Newsbeat's guide to... Syria

Free Syrian fighters
Free Syrian army fighters stand guard in a neighbourhood of Damascus, Syria

A group of Arab states has agreed to pay the salaries and other costs of the Free Syrian Army, which has been fighting against President Assad's rule in the country.

It was announced at a meeting in Istanbul of more than 70 countries who want political change.

Government officials in Syria have called those meeting in Turkey the "enemies of Syria".

Countries including Russia, China and Iran did not attend the talks.

Protests in Syria have been going on since March 2011.

The authorities have been internationally criticised for responding to the unrest with military force.

The government claims it is fighting "terrorist" groups and says at least 2,000 members of the security forces have been killed.

What do the protesters want?

President Bashar al-Assad
President Assad has promised changes but protesters don't believe him

The demonstrations began shortly after anti-government uprisings in Tunisia and Egypt last March.

A group of teenagers spray-painted a revolutionary slogan on a wall in the southern city of Deraa.

They were arrested and soon the unrest spread to other areas.

Protesters started by calling for democracy and freedom in what is one of the most repressive countries in the Arab world.

For example, there are emergency laws which allow people to be arrested without warrants and imprisoned without trials.

Syria's president has promised some changes but protesters say the killing is continuing so they want him to step down.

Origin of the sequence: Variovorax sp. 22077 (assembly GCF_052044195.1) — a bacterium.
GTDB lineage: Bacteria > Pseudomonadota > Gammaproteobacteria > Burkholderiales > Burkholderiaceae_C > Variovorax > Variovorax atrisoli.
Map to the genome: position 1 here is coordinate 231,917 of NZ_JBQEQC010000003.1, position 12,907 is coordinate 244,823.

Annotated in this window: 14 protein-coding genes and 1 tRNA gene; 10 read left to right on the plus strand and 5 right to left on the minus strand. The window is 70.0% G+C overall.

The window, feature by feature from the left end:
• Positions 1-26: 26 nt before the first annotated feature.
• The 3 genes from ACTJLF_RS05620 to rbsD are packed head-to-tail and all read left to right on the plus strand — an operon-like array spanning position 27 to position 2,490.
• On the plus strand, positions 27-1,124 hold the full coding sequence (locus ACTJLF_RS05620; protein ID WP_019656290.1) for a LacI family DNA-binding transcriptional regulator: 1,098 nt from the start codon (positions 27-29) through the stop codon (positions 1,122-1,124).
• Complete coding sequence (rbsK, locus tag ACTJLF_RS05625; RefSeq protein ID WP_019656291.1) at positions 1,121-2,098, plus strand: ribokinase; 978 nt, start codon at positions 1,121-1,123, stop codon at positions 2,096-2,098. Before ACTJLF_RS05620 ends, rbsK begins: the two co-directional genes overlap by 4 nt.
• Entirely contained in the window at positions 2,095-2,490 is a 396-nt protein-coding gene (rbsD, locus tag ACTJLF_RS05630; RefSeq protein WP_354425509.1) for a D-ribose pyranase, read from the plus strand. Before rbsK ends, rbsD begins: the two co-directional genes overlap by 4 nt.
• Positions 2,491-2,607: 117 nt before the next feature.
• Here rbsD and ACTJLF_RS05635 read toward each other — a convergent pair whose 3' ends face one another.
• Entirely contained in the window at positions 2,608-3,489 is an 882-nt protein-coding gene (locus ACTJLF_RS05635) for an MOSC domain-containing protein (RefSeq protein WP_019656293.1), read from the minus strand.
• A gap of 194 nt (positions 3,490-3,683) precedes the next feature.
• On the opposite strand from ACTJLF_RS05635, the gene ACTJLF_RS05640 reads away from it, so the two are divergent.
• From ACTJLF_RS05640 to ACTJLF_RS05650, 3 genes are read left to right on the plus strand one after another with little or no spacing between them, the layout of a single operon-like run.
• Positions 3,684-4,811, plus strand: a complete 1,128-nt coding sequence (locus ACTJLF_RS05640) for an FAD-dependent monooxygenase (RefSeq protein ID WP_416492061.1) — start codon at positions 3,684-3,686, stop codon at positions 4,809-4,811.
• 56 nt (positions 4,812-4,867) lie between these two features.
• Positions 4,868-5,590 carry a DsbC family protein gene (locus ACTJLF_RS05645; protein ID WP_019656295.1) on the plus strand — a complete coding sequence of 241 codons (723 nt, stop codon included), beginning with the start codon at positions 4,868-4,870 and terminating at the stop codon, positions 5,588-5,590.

Mr Assad has described protesters as terrorists who need to be removed.

Why is there no foreign military action as in Libya?

Map of Syria

For decades Syria has been among the most stable countries in the Middle East.

It is a major player in the region because of where it's positioned, unlike Libya which is more isolated.

A military attack on Syria would cause knock-on effects in neighbouring countries.

It may mobilise militant groups like Hezbollah in Lebanon, Hamas in the Gaza Strip and other more radical Palestinian groups opposed to peace with Israel.

Syria is also strongly supported by Iran - a country considered hostile by the US, Israel and Saudi Arabia - which could potentially draw those powers into a dangerous Middle Eastern conflict.

President Bashar al-Assad has warned any foreign military action will turn Syria "into another Afghanistan".

Is there any support for the president inside Syria?

Syria is a mixed country of 21 million people with a large Sunni Muslim majority and minorities of Christians, Alawites and Jewish people.

Mr Assad belongs to the Alawaite sect.

He's supported by many people from the upper classes and minority groups.

The protests against him have mainly been in Sunni populated areas.

What action has been taken so far against Syria?

The Arab League - which is a group of 22 Arabic speaking countries - sent in 165 people to monitor the situation in December 2011.

They agreed a deal with Syrian officials to scale down the violence.

But they've accused the government of killing hundreds of civilians since the monitoring mission began.

They want the Syrian authorities to form a national unity government with the opposition - which has been refused.

The league temporarily pulled out of the country in January, blaming an upsurge in violence.

The UN believes at least 9,000 people have died in the year-long revolt against Mr Assad's rule.